Berkshire Hathaway’s annual shareholder meeting which took place in late April has been called the “Woodstock of Capitalism.” It’s also a hotbed for value investors who like buying stocks of great companies on the cheap.

Thus far this year, it’s value investors who are winning the perennial performance battle against their growth-oriented arch rivals. 

U.S. large-cap value stocks have gained roughly 2.70% year-to-date compared to a loss of 0.9% for U.S. large-cap growth stocks. Similar divergent performance is reflected in year-to-date mutual fund returns though the spreads are wider.

The U.S. large-cap value fund category has gained +1.40% this year while U.S. large-cap growth funds have fallen 3.47%, according to Morningstar. Performing even better are mid-cap value and small-cap value funds, which have increased by 2.58% and 2.12% respectively.

Value stocks generally pay dividends and have lower price-to-book and price-to-earnings ratios compared to their growth equity counterparts.

As a group, the performance of large-cap growth stocks has been slowed by subpar returns for classic growth industry sectors like healthcare and technology. S&P 500 healthcare stocks have slid 3.6% since the start of the year while S&P 500 technology stocks have lost 0.86% compared to a 0.65% gain for the broader S&P 500. Apple (AAPL) shares, which account for almost 13% of the SPDR tech sector, are off 11% year-to-date.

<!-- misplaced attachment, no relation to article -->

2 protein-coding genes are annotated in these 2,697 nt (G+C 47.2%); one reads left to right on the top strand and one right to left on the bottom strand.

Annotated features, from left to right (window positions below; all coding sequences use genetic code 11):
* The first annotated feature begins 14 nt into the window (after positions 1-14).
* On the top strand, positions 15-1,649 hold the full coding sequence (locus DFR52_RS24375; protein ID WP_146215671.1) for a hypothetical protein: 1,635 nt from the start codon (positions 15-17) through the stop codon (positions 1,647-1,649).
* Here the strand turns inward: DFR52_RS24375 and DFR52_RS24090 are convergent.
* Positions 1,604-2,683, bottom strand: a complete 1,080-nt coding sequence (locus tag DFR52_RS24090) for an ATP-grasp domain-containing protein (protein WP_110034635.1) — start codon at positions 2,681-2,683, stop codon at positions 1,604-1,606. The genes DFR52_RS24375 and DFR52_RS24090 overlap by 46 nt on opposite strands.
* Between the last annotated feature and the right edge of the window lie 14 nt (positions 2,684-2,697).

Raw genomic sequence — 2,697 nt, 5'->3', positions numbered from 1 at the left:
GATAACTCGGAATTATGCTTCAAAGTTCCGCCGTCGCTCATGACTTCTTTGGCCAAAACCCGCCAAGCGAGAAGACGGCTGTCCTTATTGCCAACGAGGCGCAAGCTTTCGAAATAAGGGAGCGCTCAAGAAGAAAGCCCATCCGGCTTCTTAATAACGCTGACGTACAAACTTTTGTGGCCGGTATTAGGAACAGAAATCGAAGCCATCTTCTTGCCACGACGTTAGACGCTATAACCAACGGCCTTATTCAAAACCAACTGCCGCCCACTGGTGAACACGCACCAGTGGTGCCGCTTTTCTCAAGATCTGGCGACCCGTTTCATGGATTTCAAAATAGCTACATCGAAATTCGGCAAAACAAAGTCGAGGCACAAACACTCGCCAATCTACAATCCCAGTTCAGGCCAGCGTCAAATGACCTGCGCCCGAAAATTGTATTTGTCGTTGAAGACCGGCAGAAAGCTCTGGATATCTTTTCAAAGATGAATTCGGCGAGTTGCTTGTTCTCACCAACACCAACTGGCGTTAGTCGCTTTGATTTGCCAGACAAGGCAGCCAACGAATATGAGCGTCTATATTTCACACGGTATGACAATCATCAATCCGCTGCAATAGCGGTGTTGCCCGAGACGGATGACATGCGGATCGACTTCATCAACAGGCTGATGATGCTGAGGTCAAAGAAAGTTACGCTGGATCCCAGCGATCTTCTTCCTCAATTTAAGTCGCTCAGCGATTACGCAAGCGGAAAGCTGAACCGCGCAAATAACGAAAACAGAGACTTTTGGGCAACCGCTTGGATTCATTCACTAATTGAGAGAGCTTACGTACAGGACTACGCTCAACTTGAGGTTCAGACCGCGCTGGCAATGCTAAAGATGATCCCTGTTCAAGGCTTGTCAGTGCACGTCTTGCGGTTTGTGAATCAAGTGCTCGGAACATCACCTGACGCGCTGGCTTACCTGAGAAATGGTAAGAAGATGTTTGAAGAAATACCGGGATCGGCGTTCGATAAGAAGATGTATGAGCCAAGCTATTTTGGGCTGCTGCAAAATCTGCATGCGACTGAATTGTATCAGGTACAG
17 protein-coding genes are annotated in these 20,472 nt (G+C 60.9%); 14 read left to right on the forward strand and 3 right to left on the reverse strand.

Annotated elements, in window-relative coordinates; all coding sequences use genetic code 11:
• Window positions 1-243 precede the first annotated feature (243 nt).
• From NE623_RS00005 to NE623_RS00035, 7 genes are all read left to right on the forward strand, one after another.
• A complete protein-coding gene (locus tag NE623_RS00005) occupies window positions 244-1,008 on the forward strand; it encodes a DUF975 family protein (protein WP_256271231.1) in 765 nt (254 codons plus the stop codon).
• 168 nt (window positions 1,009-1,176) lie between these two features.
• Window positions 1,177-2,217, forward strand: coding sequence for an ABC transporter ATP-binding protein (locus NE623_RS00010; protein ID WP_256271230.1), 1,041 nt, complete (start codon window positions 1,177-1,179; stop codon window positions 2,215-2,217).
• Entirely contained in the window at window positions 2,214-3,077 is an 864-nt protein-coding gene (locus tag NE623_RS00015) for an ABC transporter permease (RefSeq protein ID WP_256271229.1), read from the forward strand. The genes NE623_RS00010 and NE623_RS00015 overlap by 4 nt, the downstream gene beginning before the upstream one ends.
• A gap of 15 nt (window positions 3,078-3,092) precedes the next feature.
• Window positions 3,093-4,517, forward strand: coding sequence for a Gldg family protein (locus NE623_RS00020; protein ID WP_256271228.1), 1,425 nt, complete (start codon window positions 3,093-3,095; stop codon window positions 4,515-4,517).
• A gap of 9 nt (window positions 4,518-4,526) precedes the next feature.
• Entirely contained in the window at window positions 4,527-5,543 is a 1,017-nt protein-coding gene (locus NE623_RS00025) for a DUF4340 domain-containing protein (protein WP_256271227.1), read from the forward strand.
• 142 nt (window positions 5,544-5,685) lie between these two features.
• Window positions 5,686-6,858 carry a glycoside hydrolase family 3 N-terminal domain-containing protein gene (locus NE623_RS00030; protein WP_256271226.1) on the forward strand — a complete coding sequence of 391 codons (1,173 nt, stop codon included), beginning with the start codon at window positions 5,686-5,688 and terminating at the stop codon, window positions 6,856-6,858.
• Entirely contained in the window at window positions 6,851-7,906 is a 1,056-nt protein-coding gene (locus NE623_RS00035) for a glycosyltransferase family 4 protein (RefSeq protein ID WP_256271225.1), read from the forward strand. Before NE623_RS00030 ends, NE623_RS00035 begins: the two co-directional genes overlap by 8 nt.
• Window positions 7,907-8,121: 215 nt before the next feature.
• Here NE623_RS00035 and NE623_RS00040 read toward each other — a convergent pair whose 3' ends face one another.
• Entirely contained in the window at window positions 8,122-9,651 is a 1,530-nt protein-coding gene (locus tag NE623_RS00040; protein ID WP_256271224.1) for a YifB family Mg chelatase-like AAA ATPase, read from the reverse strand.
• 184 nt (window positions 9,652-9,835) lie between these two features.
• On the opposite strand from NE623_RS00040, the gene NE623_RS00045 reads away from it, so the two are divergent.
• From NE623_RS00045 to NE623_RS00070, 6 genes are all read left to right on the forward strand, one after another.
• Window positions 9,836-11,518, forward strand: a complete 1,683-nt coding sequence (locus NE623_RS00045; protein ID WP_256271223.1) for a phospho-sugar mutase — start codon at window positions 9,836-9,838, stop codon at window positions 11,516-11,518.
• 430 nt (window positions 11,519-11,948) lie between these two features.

During the first quarter, large-cap U.S. growth funds suffered outflows of $8.35 billion putting the group among the biggest net losers of assets, according to Thomson Reuters Lipper. Nevertheless, some fund families are still attracting healthy inflows.

A pair of new funds that use both growth and value strategies from Bridge Builder have enjoyed brisk asset growth since being launched on April 27, 2015. The Bridge Builder Large Cap Growth Fund (BBGLX) raked in $2.54 billion during the first quarter while the Bridge Builder Large Cap Value Fund (BBVLX) grew by $2.22 billion. Despite limited performance history, both funds have bucked the industry-wide trend in mutual funds of asset outflows.

Investors with a value bias expect the trend of lower valuations in the future to favor their investing style.

“The bulls will presumably argue that this Fed impact is now part of the accepted wisdom, and that P/Es should remain higher than [common] history in order to reflect the Greenspan/Bernanke/Yellen Put,” said James Montier and Philip Pilkington at GMO, an investment firm that slants toward value investing.

From a historical perspective, stretched valuations for U.S. stocks seem to agree with value investors.  

Jonathan Clements, author of the upcoming book “How to Think About Money” observes that S&P 500 companies currently trade at cyclically adjusted price-earnings (CAPE) ratios of 26.1 versus a 25-year average of 25.8 and a 50-year average of 19.7. CAPE takes into account current share prices divided by the average of ten years worth of earnings  adjusted for inflation.

“The bears will suggest that if ever there were a time for the scales to fall from investors’ eyes over the Wizard-of-Oz-like nature of the Fed, then this is it. We (the authors, as opposed to the collective ‘we’ at GMO) are inclined to the latter view,” added Montier and Pilkington.

Meanwhile, U.S. small and mid-cap value oriented mutual funds are delivering better relative performance against their growth peers and the broader stock market. Top year-to-date performing mid-cap value funds include CM Advisors (CMAFX), up 15.25%; GoodHaven (GOODX), up 9.19%, and Virtus Contraria Value (VMVRX), with a gain of 8.14%.

In the U.S. small-cap value category, outperformers leading the way include Aegis Value (AVALX), gaining 46.39%; Footprints Discovery Value (DAVAX), up 22.82%; and CM Advisors Small Cap Value (CMOVX), up 19.28%.

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